When the commerce committee reported the bill back to Parliament in March it recommended that computer programs not be a patentable invention after submitters raised concerns that would stifle innovation and restrict competition.
New Zealand has decided not to make any modifications to its patents bill and this means that software will not be patentable in the country.
New Zealand is passing a law which makes most software unpatentable. The only exception, added yesterday in an amendment, is to allow patents on inventions that contain embedded software.
While mulling the bill the committee was inundated with submissions from people opposing the granting of patents for computer programs. They complained that such a move could “stifle innovation and restrict competition,” said the NZ government.
It looks like those reports of NZ politicians backing down may have been a bit premature. Chirag Mehta points us to the news that, despite the lobbying effort, it’s been announced that the patent bill will not be changed, thus basic software will remain unpatentable. However, the details suggest that embeddable software can be patented, and there are some concerns that the “guidelines” (yet to be developed) for such embeddable software will be used by some to sneak in standard software patents.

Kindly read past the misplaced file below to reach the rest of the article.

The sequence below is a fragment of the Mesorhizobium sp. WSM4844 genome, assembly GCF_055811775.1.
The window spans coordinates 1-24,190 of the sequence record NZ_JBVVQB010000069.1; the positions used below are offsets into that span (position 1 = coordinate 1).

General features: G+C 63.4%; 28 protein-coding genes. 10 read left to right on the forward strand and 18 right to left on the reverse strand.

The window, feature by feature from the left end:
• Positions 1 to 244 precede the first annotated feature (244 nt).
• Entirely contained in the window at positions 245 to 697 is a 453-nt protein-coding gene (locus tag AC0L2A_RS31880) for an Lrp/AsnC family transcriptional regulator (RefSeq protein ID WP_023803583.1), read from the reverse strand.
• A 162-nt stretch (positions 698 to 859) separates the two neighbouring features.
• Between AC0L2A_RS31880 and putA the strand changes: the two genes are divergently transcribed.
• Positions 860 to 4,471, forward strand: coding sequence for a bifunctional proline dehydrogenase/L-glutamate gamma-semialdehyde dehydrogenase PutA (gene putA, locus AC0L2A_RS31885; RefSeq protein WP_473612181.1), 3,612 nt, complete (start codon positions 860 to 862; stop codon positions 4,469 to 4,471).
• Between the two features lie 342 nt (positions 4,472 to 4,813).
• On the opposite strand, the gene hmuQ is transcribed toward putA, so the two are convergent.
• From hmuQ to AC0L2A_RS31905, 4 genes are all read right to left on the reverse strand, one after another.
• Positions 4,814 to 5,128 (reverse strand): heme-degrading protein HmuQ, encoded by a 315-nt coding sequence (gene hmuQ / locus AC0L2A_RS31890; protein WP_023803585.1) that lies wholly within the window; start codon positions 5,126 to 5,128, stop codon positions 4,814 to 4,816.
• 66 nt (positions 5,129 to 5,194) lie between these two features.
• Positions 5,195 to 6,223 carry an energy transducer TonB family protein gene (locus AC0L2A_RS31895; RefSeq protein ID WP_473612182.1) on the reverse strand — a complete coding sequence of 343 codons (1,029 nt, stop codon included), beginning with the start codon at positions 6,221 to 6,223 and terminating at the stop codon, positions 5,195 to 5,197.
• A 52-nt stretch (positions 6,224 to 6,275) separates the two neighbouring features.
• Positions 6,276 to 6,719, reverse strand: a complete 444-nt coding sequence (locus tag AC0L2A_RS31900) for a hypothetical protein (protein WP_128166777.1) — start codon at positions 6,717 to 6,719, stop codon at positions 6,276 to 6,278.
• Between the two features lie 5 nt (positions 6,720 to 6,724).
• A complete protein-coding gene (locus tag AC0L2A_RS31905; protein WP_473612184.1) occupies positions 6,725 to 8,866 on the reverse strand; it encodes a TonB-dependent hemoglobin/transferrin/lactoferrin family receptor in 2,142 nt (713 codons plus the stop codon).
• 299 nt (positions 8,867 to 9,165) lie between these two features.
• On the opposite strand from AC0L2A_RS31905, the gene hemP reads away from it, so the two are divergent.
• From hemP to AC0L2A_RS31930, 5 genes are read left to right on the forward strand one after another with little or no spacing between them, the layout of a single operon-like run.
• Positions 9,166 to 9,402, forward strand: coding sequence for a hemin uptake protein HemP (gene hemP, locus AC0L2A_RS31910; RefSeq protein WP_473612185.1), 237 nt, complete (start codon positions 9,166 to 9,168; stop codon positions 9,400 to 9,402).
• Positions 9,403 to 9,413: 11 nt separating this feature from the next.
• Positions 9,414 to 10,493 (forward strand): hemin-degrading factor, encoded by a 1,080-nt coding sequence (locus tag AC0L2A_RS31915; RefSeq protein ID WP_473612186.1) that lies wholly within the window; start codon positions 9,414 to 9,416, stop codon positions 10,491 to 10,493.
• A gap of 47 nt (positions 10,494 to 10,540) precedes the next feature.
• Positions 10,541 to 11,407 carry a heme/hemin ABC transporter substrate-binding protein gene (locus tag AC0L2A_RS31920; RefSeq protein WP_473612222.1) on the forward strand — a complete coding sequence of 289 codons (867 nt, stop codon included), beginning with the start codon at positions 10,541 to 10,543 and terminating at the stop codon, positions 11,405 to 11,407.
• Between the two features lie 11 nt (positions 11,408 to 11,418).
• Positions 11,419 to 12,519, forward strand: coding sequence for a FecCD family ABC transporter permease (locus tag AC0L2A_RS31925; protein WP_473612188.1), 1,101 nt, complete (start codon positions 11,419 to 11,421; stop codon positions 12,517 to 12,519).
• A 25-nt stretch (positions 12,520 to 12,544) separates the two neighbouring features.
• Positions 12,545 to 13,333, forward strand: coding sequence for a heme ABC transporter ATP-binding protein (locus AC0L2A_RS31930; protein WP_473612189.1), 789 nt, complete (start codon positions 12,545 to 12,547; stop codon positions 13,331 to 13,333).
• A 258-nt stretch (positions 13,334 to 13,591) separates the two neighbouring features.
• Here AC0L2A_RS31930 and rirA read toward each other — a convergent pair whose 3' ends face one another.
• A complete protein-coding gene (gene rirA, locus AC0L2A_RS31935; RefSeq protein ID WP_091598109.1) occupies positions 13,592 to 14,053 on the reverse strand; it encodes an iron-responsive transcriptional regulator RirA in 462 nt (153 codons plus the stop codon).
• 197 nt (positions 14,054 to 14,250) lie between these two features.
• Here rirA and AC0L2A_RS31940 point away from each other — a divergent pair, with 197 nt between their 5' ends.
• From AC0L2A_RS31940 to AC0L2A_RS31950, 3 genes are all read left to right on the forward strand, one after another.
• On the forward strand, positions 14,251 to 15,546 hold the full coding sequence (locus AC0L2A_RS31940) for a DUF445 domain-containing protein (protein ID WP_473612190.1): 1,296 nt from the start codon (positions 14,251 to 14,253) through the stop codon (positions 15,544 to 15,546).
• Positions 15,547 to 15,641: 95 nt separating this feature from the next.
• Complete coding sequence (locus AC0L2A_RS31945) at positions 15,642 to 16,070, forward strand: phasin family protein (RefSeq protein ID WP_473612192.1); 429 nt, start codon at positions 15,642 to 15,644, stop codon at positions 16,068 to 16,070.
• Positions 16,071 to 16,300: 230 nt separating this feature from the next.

Still, it’s good to see New Zealand realizing that basic software patents can be harmful. It sounds like a big help was the fact that the two biggest New Zealand software companies both came out against software patents certainly helped. Orion Health noted that patents generally are “counter-productive” and “are often used obstructively.” The company also noted that the ” best protection is to innovate and innovate fast.” Exactly. Meanwhile, Jade said: “We believe the patent process is onerous, not suited to the software industry, and challenges our investment in innovation.”
Yesterday Minister of Commerce Simon Power instructed the Intellectual Property Office of New Zealand (IPONZ) to develop guidelines to allow inventions that contain embedded software to be patented.
It’s not been a happy time for anti-software patent campaigners recently – with bad news coming in from both the United States, in the form of the Bilski…
New Zealand’s parliamentary Commerce Committee had recommended that software not be patentable. Last week the country’s Commerce Minister Simon Power announced that he’d make no further changes to the Patents Bill. That means no software patents, although inventions that contain software would still be patentable.
One can reasonably suspect that the Managing Director of Microsoft New Zealand is leaving the place partly due to backlash relating to software patents. Microsoft was part of the push for software patents in New Zealand. According to this report, there is agreement that Microsoft had issues locally (many of which we covered).
Ackhurst relinquishes from the shores following a three year period in the top position, which has witnessed some reverses for Microsoft and unsettled times for the local ICT industry as a whole.
Here is where he is heading:
Kevin Ackhurst, Managing Director of Microsoft New Zealand, will be moving to Singapore to take up the position of VP Sales and Marketing for Microsoft.
Sales and marketing. It figures. Nothing technical whatsoever, just like most software patents proponents. █